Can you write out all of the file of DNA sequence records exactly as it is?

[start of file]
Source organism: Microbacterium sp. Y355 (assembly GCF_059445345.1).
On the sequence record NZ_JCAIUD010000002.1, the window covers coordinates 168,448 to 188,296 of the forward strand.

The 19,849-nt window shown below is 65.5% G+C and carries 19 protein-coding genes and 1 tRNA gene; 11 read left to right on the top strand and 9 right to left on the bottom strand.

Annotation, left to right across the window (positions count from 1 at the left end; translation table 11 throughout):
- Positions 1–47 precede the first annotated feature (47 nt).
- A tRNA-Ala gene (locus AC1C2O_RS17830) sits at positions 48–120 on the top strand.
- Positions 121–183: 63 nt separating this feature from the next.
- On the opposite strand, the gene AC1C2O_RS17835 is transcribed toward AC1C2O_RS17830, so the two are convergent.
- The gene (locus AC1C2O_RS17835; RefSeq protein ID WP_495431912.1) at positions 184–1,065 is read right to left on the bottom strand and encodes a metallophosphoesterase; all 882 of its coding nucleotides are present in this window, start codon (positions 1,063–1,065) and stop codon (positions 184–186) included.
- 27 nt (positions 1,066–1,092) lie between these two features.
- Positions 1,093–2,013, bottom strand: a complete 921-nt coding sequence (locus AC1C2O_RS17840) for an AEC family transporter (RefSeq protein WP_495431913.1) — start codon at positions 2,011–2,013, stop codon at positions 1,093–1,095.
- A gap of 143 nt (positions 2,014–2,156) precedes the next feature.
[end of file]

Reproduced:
Source organism: Microbacterium sp. Y355 (assembly GCF_059445345.1).
On the sequence record NZ_JCAIUD010000002.1, the window covers coordinates 168,448 to 188,296 of the forward strand.

The 19,849-nt window shown below is 65.5% G+C and carries 19 protein-coding genes and 1 tRNA gene; 11 read left to right on the top strand and 9 right to left on the bottom strand.

Annotation, left to right across the window (positions count from 1 at the left end; translation table 11 throughout):
- Positions 1–47 precede the first annotated feature (47 nt).
- A tRNA-Ala gene (locus AC1C2O_RS17830) sits at positions 48–120 on the top strand.
- Positions 121–183: 63 nt separating this feature from the next.
- On the opposite strand, the gene AC1C2O_RS17835 is transcribed toward AC1C2O_RS17830, so the two are convergent.
- The gene (locus AC1C2O_RS17835; RefSeq protein ID WP_495431912.1) at positions 184–1,065 is read right to left on the bottom strand and encodes a metallophosphoesterase; all 882 of its coding nucleotides are present in this window, start codon (positions 1,063–1,065) and stop codon (positions 184–186) included.
- 27 nt (positions 1,066–1,092) lie between these two features.
- Positions 1,093–2,013, bottom strand: a complete 921-nt coding sequence (locus AC1C2O_RS17840) for an AEC family transporter (RefSeq protein WP_495431913.1) — start codon at positions 2,011–2,013, stop codon at positions 1,093–1,095.
- A gap of 143 nt (positions 2,014–2,156) precedes the next feature.